A baby is born or adopted into a Jewish family, and through that, into a covenantal community. From the ancient tradition of circumcision to contemporary, innovative ceremonies, a new Jewish boy or girl becomes a focal point for ritual.  At Congregation Beth Jacob, we affirm the power of introducing our babies, both male and female, into the covenant. Upon birth or adoption of a baby, we provide personalized assistance in developing a ceremony of circumcision and/or baby naming for your child.








The practice of circumcising baby boys (brit milah, or "the covenant of circumcision")has its roots in Abraham's circumcising the male members of his household, as recorded in the biblical Book of Genesis. It is a deep and persistent symbol of covenant and continuity for the Jewish people. A parallel ceremony for girls (brit bat, "daughters' covenant") is a contemporary development with historical and cultural predecessors, inspired by Jewish feminism, and practiced in most liberal and some traditional communities. Families and communities have also acknowledged and celebrated the arrival of babies in many other ways throughout Jewish history, and in different Jewish traditions throughout the world, with a variety of home and synagogue rituals of celebration and naming.


Why do we need ceremonies at all to welcome Jewish babies? A baby born to a Jewish mother (or in some liberal communities, to a Jewish father) or who is converted to Judaism is a Jewish baby, period. What is the purpose of a ceremony of welcome, of covenant, of naming?

Such ceremonies and their rituals serve many purposes. They initiate a lifetime of marking significant events in the context of tradition and community functions. They represent the fulfillment of mitzvot, of commandments or obligations, that require such ceremonies. They help us to avoid what Rabbi Harold Schulweis calls "riteless passages"--moments of significance that simply happen, without notice or celebration. They link us to the Jewish past and commit us to a Jewish future. They serve as an opportunity to reinforce central beliefs and symbols--for example, covenant, commandment, and community--that characterize Judaism and Jewish life.

Perhaps most significantly, as Rabbi Laura Geller notes, they effect transformation. Before a brit milah (covenantal circumcision ceremony) or a brit bat (covenant ceremony for girls), a baby is simply the child of particular parents--even referred to only as "the baby." After such a ceremony, she becomes herself, he becomes himself, in Geller's words, "a Jew linked through ritual to covenant and messiah, and transformed through ritual into so-and-so [the child of] particular parents within the context of the Jewish people.…The infant is transformed, named, given tribe and history, roots and purpose, baggage and wings" (Lifecycles, Vol. I, ed. Rabbi Debra Orenstein, pp. 61-62). The community too is changed, having once again engaged with our history and our future, and having welcomed another member into our midst.


Adoption represents a special case in the larger context of welcoming new Jewish babies, with two additional sets of issues. First, a child who was not Jewish at birth needs to be converted to Judaism. His brit milah or her brit bat may incorporate part of what is necessary to make this baby Jewish (e.g., circumcision is in most communities required to convert a Jewish boy), but the additional requirement of immersion in a mikveh (ritual bath) for converts of any age is usually practiced as well. Second, while there is no Jewish ritual for adoption--indeed, adoption has no special history in Jewish law or custom--many Jewish adoptive parents wish to find ways to mark Jewishly this particular way of expanding their family. Special readings or rituals may be added to the baby's ceremony, or families may wish to find other ways to mark this event in the context of community, e.g., with an aliyah to the Torah or a party for their congregation.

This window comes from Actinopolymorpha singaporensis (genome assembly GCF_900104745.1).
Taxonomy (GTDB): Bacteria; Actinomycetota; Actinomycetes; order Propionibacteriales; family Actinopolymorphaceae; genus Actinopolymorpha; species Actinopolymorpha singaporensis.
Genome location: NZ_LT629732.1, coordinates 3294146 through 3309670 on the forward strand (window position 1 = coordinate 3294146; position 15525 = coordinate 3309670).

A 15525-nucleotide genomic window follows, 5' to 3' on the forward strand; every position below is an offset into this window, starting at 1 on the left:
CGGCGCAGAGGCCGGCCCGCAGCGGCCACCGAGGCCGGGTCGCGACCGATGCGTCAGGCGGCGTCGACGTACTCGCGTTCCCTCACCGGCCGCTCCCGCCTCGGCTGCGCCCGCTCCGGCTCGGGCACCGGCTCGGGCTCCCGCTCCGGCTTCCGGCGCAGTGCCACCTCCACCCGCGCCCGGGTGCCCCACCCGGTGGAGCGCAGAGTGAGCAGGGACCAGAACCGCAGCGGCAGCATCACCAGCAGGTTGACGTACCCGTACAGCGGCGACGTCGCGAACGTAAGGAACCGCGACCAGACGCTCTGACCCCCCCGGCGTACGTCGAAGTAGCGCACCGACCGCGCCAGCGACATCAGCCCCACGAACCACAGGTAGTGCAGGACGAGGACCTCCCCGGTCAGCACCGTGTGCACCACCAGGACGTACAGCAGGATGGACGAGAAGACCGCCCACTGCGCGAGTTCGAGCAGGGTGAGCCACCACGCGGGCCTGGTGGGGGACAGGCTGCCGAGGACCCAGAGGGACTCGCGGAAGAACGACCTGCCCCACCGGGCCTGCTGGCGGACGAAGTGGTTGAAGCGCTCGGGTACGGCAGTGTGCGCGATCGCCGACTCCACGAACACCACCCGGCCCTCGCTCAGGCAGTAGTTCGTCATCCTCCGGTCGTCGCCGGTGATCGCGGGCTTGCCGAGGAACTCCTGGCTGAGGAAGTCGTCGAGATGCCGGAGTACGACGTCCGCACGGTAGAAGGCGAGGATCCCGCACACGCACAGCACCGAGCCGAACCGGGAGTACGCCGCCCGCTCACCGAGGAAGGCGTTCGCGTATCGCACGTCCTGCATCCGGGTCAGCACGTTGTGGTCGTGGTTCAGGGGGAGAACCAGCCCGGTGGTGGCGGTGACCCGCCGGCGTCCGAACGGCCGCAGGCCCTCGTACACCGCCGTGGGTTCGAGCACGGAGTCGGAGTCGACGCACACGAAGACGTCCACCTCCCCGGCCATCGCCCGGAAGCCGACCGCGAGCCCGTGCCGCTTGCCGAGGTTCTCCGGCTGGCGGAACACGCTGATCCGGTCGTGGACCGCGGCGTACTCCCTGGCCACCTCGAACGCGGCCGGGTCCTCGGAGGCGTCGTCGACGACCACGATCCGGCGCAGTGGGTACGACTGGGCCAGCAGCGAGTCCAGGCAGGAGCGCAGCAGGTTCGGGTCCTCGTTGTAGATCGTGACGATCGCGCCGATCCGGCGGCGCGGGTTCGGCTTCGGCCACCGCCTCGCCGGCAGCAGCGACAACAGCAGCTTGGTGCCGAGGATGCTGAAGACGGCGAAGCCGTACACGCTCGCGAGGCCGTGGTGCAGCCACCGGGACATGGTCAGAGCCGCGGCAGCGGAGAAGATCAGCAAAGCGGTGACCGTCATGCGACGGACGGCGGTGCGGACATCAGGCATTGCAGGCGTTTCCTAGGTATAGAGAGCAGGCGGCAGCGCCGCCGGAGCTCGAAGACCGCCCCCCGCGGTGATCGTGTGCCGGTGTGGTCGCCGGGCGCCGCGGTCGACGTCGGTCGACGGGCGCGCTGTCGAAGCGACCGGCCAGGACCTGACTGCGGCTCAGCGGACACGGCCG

Where a brit milah or brit bat takes place, the child's Hebrew name is formally announced and given (according to traditional custom, for the first time) during that ceremony. Sometimes, a girl will simply be "named" during the Torah service of morning services (often on Shabbat), either in lieu of a brit bat or before it is scheduled.

While popular wisdom suggests that "Jews name children for dead relatives," the reality is much more expansive. The custom of naming a baby after a deceased family member is the practice only among Ashkenazic Jews; Sephardic Jews often honor living relatives by naming a child after them. In addition, there are many other traditions and inspirations governing the naming of Jewish children, including using biblical names, names popular in modern Israel, and names associated with a holiday or Torah reading near the child's birth. Many parents give their child a "secular name" (which appears on the birth certificate and may be used in non-Jewish contexts) and a "Hebrew name" (which for Ashkenazic Jews may also be Yiddish). Others prefer to give their child a Hebrew name by which they may comfortably be known in all aspects of their life.

Content reprinted with permission from


Dr. Julie Kohl, 650-269-1296

Fred Kogen, Reform, (800) 644-4479,

Piser and Piser, 510-654-8004,

Dr. Mark Rubenstein, 925-932-6650

Rabbi Moshe Trager, 415-366-6757,

Debra Weiss-Ishai, M.D., Traditional, 510-589-8556,

back to top

For more information or to notify Rabbi Ezray of a birth, please call the synagogue office at 650-366-8481 or email Rabbi Ezray.